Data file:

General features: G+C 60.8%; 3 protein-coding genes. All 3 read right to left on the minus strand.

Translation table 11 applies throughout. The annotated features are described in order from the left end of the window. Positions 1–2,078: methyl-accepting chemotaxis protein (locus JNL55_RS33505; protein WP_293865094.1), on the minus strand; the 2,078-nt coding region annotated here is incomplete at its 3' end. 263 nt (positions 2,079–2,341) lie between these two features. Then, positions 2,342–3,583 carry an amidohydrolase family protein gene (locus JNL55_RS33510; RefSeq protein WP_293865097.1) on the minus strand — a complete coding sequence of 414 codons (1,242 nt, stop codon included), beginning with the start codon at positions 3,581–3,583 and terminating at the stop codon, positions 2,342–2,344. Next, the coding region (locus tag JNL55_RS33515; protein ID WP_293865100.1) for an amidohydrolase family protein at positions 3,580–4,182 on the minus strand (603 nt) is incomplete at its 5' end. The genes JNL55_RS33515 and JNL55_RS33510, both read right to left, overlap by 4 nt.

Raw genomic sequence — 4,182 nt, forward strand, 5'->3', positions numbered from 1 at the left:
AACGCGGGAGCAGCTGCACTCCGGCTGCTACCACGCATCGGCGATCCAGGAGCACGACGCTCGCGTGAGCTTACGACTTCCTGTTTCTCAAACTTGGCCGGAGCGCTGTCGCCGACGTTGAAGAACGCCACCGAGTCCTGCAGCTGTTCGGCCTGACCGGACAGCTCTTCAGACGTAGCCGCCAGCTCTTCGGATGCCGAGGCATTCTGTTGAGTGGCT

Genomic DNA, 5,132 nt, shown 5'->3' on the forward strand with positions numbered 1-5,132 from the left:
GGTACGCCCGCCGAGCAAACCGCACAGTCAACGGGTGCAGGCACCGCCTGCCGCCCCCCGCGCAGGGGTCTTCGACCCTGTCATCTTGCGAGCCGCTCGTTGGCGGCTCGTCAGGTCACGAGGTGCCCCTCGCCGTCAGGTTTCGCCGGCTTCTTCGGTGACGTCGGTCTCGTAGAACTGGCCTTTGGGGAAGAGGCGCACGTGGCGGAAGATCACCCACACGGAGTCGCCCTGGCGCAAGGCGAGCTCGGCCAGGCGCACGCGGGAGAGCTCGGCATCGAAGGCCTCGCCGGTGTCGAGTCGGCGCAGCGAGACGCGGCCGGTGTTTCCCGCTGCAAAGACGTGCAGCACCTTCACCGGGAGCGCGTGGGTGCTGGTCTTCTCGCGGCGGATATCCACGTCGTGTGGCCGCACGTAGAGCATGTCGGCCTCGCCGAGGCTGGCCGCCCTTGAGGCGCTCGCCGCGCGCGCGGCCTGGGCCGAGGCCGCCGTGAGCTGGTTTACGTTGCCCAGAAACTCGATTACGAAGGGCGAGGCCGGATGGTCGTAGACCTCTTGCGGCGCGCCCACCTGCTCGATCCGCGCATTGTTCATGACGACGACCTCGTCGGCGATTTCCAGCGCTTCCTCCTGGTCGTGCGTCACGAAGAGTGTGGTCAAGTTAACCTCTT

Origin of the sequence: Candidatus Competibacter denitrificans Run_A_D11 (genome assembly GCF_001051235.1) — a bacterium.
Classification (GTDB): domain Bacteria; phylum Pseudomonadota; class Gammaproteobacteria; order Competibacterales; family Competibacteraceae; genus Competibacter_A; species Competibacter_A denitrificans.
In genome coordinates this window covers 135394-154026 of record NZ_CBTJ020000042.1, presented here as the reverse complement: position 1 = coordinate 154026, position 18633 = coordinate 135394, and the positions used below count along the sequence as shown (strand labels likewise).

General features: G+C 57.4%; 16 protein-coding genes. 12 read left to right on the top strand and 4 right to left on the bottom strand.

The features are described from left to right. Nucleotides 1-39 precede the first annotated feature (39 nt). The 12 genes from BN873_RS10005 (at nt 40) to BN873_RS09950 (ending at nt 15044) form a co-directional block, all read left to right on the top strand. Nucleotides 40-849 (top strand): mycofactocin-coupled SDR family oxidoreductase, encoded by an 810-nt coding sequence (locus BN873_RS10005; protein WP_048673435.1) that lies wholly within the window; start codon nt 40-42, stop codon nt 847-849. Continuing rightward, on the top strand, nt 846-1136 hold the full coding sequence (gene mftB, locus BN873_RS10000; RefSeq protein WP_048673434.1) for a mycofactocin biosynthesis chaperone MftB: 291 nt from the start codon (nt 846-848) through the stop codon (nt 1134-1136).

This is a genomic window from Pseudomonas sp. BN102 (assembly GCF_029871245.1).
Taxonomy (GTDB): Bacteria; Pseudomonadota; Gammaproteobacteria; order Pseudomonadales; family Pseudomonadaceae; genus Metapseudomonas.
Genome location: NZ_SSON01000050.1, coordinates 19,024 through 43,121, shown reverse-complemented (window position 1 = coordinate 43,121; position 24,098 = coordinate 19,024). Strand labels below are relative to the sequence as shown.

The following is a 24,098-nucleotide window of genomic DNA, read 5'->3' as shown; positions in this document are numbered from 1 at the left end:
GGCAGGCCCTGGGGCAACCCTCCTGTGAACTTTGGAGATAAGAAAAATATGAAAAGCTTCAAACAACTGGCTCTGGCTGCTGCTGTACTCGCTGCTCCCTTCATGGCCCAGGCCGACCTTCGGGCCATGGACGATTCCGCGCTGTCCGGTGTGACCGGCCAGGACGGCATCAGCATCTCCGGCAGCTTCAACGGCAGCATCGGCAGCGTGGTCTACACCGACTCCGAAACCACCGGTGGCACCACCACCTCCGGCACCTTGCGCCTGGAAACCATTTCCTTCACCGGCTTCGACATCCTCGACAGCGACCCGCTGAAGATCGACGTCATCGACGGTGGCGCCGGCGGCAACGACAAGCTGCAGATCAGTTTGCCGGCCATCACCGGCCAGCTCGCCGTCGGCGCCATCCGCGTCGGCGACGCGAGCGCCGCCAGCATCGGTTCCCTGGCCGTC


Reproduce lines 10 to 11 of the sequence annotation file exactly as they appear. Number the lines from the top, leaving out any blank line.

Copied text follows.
General features: G+C 57.4%; 16 protein-coding genes. 12 read left to right on the top strand and 4 right to left on the bottom strand.

The features are described from left to right. Nucleotides 1-39 precede the first annotated feature (39 nt). The 12 genes from BN873_RS10005 (at nt 40) to BN873_RS09950 (ending at nt 15044) form a co-directional block, all read left to right on the top strand. Nucleotides 40-849 (top strand): mycofactocin-coupled SDR family oxidoreductase, encoded by an 810-nt coding sequence (locus BN873_RS10005; protein WP_048673435.1) that lies wholly within the window; start codon nt 40-42, stop codon nt 847-849. Continuing rightward, on the top strand, nt 846-1136 hold the full coding sequence (gene mftB, locus BN873_RS10000; RefSeq protein WP_048673434.1) for a mycofactocin biosynthesis chaperone MftB: 291 nt from the start codon (nt 846-848) through the stop codon (nt 1134-1136).